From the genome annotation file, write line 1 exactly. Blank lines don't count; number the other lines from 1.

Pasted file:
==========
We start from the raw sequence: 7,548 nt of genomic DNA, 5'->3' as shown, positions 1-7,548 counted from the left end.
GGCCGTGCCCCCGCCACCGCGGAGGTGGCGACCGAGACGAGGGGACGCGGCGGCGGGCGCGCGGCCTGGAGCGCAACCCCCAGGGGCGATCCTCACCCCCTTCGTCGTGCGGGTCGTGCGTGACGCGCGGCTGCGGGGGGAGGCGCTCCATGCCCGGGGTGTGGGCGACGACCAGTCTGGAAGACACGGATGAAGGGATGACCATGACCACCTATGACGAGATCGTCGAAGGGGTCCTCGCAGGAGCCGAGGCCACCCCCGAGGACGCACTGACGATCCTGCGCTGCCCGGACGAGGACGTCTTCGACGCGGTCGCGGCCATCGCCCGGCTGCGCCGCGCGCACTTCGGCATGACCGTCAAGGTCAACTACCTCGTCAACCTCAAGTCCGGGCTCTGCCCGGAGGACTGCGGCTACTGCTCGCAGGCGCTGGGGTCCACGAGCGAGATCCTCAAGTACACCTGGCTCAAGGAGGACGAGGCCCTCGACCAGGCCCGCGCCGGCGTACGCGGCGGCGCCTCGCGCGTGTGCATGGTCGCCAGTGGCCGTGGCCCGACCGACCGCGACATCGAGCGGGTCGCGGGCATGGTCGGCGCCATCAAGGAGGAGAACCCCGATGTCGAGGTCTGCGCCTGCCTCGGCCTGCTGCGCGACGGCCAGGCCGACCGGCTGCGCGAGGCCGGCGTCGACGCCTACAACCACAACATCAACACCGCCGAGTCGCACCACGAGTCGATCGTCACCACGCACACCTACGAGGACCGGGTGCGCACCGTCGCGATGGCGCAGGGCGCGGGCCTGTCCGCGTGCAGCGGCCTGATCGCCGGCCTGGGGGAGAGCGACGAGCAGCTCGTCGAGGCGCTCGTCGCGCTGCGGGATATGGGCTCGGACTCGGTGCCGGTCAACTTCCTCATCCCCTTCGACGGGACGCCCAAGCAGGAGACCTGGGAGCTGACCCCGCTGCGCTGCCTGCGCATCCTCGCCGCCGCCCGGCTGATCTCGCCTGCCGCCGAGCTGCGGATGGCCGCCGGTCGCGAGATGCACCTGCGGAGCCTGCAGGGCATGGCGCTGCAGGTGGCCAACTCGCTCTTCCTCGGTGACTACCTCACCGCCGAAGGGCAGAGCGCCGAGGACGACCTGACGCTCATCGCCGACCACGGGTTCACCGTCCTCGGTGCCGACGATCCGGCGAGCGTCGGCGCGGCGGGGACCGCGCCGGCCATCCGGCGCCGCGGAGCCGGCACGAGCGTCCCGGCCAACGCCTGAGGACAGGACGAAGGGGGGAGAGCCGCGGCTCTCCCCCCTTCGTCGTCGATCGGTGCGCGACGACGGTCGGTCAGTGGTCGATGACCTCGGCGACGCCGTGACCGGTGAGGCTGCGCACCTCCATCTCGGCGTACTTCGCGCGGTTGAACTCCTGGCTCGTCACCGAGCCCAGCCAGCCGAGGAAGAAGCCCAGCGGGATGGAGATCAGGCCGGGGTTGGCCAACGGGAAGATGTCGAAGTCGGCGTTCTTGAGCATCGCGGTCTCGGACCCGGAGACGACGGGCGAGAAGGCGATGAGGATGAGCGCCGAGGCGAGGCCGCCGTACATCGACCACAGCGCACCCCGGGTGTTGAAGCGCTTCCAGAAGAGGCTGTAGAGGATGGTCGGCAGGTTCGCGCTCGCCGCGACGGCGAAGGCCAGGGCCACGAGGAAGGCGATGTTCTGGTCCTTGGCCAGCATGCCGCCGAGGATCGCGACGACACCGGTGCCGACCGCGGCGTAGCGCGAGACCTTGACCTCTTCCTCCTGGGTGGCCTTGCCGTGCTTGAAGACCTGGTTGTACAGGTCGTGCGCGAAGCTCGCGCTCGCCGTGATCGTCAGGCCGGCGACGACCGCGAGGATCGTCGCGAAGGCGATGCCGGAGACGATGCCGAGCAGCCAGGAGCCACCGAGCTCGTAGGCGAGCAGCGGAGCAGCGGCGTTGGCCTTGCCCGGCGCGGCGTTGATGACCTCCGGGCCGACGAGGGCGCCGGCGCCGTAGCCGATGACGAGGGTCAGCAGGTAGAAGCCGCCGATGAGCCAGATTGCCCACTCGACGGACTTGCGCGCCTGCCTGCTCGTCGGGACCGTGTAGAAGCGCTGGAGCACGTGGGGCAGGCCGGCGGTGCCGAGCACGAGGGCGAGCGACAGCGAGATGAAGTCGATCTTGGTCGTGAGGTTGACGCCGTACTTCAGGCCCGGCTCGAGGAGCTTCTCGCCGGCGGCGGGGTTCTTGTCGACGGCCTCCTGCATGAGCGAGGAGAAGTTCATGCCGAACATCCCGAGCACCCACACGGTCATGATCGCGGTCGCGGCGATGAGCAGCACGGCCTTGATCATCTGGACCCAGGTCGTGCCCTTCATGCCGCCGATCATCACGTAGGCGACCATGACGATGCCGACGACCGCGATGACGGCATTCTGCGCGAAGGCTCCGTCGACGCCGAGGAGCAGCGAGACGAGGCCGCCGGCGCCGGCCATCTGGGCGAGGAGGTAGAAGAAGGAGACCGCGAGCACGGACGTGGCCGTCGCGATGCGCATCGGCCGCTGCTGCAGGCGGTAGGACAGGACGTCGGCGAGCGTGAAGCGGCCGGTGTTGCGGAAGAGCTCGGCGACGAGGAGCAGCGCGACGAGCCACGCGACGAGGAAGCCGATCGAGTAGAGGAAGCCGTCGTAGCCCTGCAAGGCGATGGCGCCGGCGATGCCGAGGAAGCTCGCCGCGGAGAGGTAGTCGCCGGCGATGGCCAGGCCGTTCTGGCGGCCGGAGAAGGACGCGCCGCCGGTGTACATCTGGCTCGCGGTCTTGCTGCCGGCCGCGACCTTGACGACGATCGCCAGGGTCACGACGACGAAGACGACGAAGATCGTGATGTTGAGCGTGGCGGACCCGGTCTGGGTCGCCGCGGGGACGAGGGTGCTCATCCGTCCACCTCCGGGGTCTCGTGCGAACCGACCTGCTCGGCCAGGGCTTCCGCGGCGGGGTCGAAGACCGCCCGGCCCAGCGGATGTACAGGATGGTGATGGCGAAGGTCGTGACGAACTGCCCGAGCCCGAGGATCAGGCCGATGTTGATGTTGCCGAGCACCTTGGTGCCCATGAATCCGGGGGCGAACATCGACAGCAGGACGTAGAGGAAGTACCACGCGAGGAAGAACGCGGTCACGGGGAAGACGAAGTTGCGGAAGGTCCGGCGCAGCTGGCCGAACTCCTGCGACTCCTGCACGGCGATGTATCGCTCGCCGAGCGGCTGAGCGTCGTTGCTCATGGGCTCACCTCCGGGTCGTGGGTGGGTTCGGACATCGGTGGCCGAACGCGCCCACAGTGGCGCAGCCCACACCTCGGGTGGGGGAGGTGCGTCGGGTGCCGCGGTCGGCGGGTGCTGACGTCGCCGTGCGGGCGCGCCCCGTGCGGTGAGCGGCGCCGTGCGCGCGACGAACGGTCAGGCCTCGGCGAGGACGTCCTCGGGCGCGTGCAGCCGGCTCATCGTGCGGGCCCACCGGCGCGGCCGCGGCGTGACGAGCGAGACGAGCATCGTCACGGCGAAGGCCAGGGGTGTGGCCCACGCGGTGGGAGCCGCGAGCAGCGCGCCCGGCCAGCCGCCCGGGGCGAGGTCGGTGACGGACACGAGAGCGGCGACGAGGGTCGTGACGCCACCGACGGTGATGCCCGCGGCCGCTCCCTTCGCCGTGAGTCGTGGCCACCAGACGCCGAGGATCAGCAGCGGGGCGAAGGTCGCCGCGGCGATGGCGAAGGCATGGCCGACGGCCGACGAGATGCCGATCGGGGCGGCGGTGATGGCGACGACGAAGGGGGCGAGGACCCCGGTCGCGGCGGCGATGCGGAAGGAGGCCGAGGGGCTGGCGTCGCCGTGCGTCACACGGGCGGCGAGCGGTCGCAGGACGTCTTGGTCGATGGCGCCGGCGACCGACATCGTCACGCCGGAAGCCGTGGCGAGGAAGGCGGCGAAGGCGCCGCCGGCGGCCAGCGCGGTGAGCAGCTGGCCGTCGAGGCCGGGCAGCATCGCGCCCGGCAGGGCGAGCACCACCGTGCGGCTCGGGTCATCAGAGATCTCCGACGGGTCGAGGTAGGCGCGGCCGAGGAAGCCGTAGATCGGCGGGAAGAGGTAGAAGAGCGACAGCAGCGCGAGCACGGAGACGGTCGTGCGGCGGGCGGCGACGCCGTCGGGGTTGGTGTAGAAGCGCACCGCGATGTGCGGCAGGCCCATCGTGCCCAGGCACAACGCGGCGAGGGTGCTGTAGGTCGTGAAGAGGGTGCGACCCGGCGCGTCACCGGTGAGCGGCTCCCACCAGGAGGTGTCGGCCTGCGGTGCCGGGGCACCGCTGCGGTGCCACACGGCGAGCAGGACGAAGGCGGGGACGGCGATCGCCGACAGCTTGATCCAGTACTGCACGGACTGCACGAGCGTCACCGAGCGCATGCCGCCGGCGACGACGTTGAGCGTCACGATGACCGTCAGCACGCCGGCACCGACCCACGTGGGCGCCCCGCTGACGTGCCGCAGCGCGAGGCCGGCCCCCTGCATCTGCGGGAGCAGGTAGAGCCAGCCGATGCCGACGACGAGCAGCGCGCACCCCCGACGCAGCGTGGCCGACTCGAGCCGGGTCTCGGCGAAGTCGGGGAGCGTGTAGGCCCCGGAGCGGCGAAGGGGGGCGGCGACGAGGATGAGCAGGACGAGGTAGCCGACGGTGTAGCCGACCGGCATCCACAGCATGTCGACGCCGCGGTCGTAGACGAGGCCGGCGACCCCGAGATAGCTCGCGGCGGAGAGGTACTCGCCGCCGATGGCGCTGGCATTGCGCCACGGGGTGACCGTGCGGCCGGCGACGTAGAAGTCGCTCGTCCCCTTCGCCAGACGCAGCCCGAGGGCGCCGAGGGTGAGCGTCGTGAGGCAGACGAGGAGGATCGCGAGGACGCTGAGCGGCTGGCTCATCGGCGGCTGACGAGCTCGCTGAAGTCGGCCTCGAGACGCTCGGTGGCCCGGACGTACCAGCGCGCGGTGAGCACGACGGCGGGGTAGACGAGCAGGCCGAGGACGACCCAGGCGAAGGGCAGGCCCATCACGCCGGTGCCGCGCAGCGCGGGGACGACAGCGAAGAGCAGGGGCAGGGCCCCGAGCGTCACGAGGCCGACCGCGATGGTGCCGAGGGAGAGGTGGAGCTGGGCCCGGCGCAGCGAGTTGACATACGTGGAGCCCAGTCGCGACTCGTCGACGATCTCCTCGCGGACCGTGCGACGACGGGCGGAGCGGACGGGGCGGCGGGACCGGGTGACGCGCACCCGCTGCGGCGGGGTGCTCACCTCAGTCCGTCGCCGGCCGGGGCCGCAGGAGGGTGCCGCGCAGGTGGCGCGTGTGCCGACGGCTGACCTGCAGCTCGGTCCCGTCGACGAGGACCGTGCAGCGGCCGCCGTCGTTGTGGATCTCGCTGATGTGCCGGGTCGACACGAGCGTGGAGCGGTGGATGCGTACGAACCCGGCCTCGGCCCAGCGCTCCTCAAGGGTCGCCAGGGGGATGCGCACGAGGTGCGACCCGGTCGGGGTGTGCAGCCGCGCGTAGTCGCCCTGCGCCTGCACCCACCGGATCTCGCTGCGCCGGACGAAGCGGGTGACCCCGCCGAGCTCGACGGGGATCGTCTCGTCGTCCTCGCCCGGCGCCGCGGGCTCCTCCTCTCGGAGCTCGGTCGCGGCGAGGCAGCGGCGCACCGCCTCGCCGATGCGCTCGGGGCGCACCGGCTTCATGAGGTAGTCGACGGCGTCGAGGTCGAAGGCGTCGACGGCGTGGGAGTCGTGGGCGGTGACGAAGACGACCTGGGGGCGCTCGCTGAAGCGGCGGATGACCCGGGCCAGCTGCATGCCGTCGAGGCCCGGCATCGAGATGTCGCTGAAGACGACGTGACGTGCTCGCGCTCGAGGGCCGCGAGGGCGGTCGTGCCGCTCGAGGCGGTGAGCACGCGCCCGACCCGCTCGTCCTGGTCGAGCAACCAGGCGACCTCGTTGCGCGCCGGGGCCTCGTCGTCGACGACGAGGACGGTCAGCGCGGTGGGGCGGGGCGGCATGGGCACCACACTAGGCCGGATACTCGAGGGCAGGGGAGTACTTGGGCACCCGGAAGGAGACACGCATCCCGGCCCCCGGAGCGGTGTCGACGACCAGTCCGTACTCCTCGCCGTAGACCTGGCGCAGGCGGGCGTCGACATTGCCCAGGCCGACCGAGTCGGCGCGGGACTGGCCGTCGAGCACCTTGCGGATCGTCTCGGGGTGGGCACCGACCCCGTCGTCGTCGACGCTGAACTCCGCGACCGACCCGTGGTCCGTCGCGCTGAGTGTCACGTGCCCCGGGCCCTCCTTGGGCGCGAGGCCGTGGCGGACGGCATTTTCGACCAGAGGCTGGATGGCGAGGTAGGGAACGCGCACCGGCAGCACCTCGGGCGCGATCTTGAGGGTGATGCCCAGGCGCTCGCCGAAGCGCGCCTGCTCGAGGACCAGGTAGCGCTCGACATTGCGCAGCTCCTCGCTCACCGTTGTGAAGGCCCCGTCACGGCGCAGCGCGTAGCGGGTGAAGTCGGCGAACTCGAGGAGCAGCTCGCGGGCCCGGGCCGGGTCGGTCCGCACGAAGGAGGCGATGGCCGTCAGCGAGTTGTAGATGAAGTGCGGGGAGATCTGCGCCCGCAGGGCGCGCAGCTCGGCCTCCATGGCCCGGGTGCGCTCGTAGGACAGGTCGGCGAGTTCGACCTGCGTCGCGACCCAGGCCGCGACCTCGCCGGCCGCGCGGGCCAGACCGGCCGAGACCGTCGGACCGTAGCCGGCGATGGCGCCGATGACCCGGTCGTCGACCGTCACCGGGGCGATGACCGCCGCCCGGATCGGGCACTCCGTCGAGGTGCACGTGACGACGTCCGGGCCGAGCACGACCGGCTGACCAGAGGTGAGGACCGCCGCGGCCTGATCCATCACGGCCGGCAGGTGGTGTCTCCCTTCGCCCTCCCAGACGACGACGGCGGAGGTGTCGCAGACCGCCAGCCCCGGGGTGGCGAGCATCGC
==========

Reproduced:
We start from the raw sequence: 7,548 nt of genomic DNA, 5'->3' as shown, positions 1-7,548 counted from the left end.